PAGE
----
How the world's coffee market works and how is Good Beans trying to change that?

How the world's coffee market works and how is Good Beans trying to change that?

Why are we doing this?

For close to 150 years the coffee industry in El Salvador hasn’t changed that much. To be fair, it hasn’t changed much in most producing countries. Coffee seeds are planted, trees are grown and taken care of, and eventually (in about 3-4 years) the first fruits of years of labor are harvested. While it depends on the specific variety, most Arabica trees will produce enough coffee cherries to get a little over 1 lb (around 500 grams) of dried, green coffee. In El Salvador we call that “oro” or gold. At one point it was.

For the past 150 years the coffee industry in El Salvador has basically looked like this. Once the coffee cherries are ripe at the end of the rainy season the harvest season in El Salvador begins. Coffee matures at different rates depending on the altitude and other microclimate conditions, but in general it’s haversted from late October to late January every year. The lower elevations mature first, the higher elevations later. As the coffee cherries don’t mature at the same rate, even within the same tree, it’s an arduous manual process taking weeks. Coffee pickers visit each tree and remove only the ripest red cherries and leave the yellow and green ones to continue growing, and then they do another pass a week later and pick the ripe ones, and this process continues for a few weeks until everything is picked.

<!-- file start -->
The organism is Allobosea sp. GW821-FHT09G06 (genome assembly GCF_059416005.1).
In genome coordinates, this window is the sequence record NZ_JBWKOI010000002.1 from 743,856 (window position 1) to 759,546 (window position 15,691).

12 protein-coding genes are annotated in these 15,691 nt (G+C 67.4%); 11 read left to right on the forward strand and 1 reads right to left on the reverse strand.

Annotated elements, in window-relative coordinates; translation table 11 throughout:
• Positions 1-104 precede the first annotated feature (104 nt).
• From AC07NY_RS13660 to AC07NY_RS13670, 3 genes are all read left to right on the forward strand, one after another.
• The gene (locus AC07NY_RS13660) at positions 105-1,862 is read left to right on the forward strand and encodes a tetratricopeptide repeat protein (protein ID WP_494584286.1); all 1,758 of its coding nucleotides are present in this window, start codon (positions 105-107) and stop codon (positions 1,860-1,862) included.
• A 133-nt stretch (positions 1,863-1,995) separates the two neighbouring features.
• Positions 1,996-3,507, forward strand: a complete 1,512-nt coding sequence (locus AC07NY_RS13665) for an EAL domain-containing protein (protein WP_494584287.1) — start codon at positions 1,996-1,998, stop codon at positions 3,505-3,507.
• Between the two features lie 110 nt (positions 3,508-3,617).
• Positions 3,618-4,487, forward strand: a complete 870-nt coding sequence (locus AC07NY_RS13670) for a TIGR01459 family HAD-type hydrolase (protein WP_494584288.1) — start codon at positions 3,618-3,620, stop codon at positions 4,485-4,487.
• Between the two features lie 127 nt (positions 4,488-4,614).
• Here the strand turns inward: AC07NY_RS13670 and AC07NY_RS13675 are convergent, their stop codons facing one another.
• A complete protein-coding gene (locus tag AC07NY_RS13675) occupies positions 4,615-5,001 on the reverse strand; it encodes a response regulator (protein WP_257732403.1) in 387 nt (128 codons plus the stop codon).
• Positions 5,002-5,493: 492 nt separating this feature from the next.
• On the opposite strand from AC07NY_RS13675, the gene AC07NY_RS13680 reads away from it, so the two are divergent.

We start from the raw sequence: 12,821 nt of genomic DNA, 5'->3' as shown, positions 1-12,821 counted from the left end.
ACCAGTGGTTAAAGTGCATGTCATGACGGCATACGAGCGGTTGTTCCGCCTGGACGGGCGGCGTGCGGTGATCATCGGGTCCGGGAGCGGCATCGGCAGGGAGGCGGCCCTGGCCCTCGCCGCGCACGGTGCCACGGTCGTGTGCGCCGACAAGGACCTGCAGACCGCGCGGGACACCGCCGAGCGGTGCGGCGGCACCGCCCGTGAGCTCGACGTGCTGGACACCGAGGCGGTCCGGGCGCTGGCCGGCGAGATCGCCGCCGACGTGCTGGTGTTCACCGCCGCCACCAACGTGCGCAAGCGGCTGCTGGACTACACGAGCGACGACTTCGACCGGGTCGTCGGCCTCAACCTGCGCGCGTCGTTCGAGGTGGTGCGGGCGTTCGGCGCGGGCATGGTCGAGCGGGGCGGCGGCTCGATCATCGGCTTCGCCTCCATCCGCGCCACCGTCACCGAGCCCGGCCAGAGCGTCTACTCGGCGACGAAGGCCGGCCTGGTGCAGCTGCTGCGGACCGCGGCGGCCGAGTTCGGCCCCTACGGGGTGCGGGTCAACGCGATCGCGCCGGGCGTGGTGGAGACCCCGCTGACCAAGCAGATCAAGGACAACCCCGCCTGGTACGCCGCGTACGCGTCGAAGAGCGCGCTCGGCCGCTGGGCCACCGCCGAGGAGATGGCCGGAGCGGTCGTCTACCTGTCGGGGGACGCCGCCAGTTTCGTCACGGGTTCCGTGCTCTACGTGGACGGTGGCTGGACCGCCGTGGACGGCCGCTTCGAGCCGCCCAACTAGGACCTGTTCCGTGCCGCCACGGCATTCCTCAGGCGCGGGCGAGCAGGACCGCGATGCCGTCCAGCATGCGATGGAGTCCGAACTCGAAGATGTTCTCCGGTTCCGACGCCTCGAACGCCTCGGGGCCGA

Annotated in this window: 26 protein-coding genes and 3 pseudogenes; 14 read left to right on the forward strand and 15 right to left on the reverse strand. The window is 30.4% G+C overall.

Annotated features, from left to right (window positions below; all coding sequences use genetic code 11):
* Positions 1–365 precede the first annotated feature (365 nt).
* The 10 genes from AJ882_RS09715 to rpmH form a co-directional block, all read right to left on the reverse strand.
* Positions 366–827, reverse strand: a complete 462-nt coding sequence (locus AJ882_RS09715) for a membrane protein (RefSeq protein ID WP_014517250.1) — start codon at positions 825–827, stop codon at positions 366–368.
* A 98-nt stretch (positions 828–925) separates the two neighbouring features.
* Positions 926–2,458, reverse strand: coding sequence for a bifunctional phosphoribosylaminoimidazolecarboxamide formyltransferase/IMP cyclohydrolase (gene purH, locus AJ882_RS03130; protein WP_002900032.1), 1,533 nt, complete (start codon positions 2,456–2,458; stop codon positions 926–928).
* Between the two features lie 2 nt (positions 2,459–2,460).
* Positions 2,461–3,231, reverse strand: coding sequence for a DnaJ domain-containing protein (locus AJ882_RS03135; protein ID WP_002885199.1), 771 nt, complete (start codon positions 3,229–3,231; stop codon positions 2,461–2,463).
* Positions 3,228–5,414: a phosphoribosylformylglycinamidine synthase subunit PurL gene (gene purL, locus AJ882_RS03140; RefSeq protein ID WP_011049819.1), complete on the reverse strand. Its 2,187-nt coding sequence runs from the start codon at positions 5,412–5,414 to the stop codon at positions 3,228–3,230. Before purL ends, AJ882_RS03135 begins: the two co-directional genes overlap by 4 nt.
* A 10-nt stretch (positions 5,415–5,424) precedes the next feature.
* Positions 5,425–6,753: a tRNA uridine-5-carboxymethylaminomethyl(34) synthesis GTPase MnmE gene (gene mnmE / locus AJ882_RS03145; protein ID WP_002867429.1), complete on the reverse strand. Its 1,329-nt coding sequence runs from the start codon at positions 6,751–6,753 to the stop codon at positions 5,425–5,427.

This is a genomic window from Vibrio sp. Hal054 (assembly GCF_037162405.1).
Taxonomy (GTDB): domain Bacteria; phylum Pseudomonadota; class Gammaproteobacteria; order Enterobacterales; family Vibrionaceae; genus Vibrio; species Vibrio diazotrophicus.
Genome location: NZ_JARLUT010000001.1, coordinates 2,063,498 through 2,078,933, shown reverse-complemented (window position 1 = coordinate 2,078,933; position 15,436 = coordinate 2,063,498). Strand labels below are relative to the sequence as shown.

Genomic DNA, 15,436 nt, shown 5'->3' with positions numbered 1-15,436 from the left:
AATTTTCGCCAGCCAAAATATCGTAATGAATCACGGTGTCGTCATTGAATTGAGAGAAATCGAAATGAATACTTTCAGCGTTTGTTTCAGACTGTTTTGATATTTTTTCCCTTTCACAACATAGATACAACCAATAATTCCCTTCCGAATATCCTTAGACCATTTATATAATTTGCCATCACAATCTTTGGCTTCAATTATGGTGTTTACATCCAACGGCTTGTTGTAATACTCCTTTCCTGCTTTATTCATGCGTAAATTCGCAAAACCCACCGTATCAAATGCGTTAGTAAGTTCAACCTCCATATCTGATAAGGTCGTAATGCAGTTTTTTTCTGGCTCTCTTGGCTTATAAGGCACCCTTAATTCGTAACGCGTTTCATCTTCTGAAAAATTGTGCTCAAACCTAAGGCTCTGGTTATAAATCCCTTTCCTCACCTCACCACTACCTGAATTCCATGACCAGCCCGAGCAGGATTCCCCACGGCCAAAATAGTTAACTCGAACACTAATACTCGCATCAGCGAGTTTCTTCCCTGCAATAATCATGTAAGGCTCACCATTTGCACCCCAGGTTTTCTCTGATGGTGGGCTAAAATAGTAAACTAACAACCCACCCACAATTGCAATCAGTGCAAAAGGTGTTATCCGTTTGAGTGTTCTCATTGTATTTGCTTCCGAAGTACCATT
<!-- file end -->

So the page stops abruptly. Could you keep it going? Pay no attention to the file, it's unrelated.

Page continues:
The best, ripest cherries without any defects are what’s known locally as the corte gourmet and these produce the finest coffees. There’s a market for all the coffee the tree produces, but the best cherries get the best price. These best cherries are where all our coffees at Good Beans come from, as we’re a specialty coffee roaster and shop, but even the semi-ripe cherries and the unripe ones get sold and often end up in lower quality supermarket blends and processed further into cheaper coffees.